Originally posted on: 2006-06-14
Original location: http://blog.chrisheath.us/2006/06/14/97
The 1st Yearly Kos convention over and Vegas blinks. marKos rekons that he's taking one for the team. Established political forces have been attacking him, while the progressive 'netroots' (if you will) keeps on rolling.
some most of the after-action review from the man taking the punches:
- Mercenaries. Byron York was pissed that he didn't get any good "moonbat" material out of YearlyKos, and he was pissed that he was "balanced out" on Meet The Press, so he retaliated by dragging out the most tired of attacks on me. The "mercenary 'screw 'em'" comments. It's telling that after four years of blogging and four million words written, that's still the ONLY thing they've got to attack me with.Bottom line, I wrote those words in solidarity with the five Marines killed that day that were completely ignored by everyone. My solidarity is with my brothers and sisters in arms, those who are wearing combat boots like I once did. Not with mercenaries. And that I won't apologize for.Of course, all the sycophantic tendrils of the Republican Noise Machine have chimed in about the "far left" and 'extremist" Daily Kos. Little do they seem to realize that the more they rant about blogs and this site, the bigger and more relevant we become. This site is a direct creation of conservative bloggers obsessed with everything on here. If the site was important enough for them to monitor, it must be important. Right? And so now the heavies join in -- Hannity and Limbaugh and O'Reilly, and all they're doing is making the site even more relevant. So, um. thanks guys.(The left could've learned the same lesson regarding Coulter. The more we protest her and bitch about her, the more books she sells and TV appearances she books. There's no better way to kill an opponent in politics than to ignore him or her. If no one pays attention to you, you are no longer relevant.)
- Mickey Kaus, who is still pissed that people mistake him for me, says that single "mercenary" comment from almost three years ago is worse than all of Ann Coulter's greatest hits to date. Mickey, there must be better ways to stay relevant than this pathetic attempt at attention.
- Slate's John Dickerson writes why I "shouldn't believe the hype". I don't. I came from a journalism background. I know how this shit works -- build you up so they can tear you down. Great piece by Dickerson, and I agree with just about all of it.
- And then there's Dowd, whose snarky piece wasn't just par for the course with her, but wasn't really that bad all things considered. I snapped about it somewhere else and I sort of regret one of the three words I used. The other two I don't -- insecure and catty.Our interview consisted almost entirely of her wondering whether we really wanted to replace them ("the mainstream media"), and if so what would happen to her. Would she still have a job? And (here's the "catty" party) wasn't it just horrible that Anna Marie Cox was writing at Time? I mean, Dowd had spent 15 years working her way up to get to where she was at the NY Times. Cox got her Time gig after just two years of blogging. That just wasn't right!And how crazy was it that we were doing things that were "mainstream", huh? As though we're doing all of this gate crashing in order to remain on the outside...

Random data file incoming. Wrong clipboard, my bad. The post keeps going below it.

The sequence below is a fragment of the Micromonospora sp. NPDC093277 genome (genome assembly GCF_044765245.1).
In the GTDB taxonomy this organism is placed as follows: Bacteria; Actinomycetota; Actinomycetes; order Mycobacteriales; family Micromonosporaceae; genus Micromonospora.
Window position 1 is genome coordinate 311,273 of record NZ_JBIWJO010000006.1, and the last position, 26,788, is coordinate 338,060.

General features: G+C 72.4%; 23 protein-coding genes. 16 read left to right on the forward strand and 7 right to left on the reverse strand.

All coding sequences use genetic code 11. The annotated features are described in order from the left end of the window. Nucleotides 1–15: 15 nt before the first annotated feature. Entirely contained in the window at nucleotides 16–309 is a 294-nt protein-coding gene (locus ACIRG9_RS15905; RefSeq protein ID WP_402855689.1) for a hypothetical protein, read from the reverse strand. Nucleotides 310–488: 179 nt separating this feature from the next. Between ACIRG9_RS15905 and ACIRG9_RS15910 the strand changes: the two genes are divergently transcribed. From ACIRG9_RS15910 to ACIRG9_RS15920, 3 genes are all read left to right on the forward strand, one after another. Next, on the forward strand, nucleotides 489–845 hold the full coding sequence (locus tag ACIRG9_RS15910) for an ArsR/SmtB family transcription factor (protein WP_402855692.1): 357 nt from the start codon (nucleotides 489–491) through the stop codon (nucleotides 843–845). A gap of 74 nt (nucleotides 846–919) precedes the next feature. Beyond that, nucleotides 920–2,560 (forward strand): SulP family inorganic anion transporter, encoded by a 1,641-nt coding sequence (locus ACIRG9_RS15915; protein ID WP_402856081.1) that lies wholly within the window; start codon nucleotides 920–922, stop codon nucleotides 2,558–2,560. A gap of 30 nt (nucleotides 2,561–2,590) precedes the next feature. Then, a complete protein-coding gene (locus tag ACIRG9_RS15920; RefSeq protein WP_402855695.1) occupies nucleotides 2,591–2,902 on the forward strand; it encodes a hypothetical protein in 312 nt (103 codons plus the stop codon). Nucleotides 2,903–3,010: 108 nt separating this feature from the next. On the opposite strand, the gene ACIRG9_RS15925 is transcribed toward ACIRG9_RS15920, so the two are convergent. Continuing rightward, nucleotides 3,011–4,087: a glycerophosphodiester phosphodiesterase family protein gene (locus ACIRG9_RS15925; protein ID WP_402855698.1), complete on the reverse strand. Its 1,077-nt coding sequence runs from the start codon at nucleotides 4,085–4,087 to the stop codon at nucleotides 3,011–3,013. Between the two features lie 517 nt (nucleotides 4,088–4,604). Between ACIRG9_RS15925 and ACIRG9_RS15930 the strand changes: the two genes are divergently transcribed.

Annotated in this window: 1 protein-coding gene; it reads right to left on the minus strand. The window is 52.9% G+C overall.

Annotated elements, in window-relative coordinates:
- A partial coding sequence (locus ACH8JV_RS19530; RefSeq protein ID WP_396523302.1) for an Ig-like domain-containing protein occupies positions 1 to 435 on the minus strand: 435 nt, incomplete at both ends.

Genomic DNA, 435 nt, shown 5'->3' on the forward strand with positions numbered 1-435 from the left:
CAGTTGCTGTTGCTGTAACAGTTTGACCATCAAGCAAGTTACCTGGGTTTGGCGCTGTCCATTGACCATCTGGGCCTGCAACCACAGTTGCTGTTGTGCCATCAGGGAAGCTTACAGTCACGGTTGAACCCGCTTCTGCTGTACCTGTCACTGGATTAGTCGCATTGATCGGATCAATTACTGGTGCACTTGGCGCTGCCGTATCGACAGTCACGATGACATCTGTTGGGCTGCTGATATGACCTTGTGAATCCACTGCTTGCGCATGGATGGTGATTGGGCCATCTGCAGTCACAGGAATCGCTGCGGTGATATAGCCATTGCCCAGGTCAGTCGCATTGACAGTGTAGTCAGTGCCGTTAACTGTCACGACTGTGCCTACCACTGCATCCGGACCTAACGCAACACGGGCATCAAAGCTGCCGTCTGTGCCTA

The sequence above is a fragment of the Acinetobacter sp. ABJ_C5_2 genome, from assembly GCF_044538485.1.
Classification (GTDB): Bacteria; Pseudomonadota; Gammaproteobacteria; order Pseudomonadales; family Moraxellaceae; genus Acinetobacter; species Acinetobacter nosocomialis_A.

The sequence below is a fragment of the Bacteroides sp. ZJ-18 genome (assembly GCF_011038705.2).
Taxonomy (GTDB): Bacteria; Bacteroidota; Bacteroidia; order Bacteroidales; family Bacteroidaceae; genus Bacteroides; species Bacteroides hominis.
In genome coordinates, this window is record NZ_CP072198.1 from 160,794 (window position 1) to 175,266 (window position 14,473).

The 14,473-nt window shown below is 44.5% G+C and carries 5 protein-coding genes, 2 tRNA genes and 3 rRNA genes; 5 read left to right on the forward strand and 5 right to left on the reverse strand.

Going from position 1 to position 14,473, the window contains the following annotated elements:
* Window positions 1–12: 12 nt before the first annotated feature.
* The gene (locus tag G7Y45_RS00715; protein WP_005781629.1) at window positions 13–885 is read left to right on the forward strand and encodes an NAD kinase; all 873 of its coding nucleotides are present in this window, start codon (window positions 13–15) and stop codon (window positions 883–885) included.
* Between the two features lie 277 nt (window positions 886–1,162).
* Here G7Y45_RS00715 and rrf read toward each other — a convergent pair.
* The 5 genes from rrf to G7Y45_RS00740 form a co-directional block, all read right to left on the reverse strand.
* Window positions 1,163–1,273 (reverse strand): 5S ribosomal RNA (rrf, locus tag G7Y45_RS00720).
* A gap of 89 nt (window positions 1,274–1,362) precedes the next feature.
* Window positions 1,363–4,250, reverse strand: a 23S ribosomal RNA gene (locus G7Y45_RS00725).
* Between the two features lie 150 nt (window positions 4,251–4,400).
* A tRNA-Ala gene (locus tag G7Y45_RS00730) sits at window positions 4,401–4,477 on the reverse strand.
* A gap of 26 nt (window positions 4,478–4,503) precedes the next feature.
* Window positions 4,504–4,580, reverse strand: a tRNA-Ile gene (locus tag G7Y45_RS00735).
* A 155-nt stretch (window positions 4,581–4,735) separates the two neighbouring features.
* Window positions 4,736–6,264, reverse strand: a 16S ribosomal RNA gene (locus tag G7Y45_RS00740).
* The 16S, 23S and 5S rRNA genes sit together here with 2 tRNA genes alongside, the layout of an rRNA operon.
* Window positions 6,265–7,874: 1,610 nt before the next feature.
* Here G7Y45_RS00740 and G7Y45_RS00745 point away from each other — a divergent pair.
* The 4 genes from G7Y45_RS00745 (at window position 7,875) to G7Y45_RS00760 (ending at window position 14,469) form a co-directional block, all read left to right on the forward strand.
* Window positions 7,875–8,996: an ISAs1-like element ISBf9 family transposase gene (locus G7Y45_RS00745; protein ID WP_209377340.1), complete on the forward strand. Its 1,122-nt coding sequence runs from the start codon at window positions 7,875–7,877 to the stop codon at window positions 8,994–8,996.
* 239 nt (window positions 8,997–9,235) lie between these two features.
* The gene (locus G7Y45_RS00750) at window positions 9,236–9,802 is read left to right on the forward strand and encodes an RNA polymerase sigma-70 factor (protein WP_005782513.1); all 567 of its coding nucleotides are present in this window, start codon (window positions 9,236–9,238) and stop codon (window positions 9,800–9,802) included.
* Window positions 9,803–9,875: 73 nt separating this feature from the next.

- MoveOn's Zackley says this is all fake blog hype. That real power is still a few years off. That's fine, but I wonder why he had to suggest that I had become swallowed by the establishment simply because I've done Tim Russert. Media schedulers all over the country will testify to how reluctant I am to go on their shows. I just don't like doing them. The Daily Show and Colbert Report excepted. I'll go on those shows any day of the week.
Someone asked about how traditional media was missing the story, or attacking us, or mocking us, or whatever, and what we could do about it. My answer?
Who gives a shit.
Who cares what people say, or write, or do. They will continue to attempt to marginalize us, to tar us, to destroy us. This is politics, would we expect any different.
In a way, the fact that I have become the lightning rod is good. It keeps our enemies focused on me as a personality rather than the movement, which will continue to grow with or without me. In a lot of ways I'm providing cover. And even if they could bring me down, it wouldn't matter. That's the beauty of what we're building here. I'm ultimately irrelevant.
You are the real power, the real force. And by me taking the incoming, our enemies miss the real story and power. And for that, I'll happily take one for the team.
Finally, a hat tip to the Nation's Ari Melber, who wrote what must be one of the best pieces about the conference. Read it all, but I particularly like this passage.
"Yet many of the online activists are new insiders who got noticed more for ideas and attitude than for their political connections. The top bloggers also have an ongoing dialogue with thousands of people, providing an instant, public reality check through online comments. (Typical political insiders do not face such accountability once they enter pundit orbit.) As Salon's Peter Daou emphasized this weekend, bloggers can cross-pollinate with mainstream media without being co-opted, because "the blogosphere is a new power base, a stand-alone entity with its own ethos." Most important, this open, interactive structure may be a model for profound societal changes beyond Democratic politics."
Few writers really grasped that Vegas had very little to do with me, other than getting credit for laying down the plumbing for this place. Melber was one of the few who understood that this thing really isn't about me. (And that I don't want it to be about me.)
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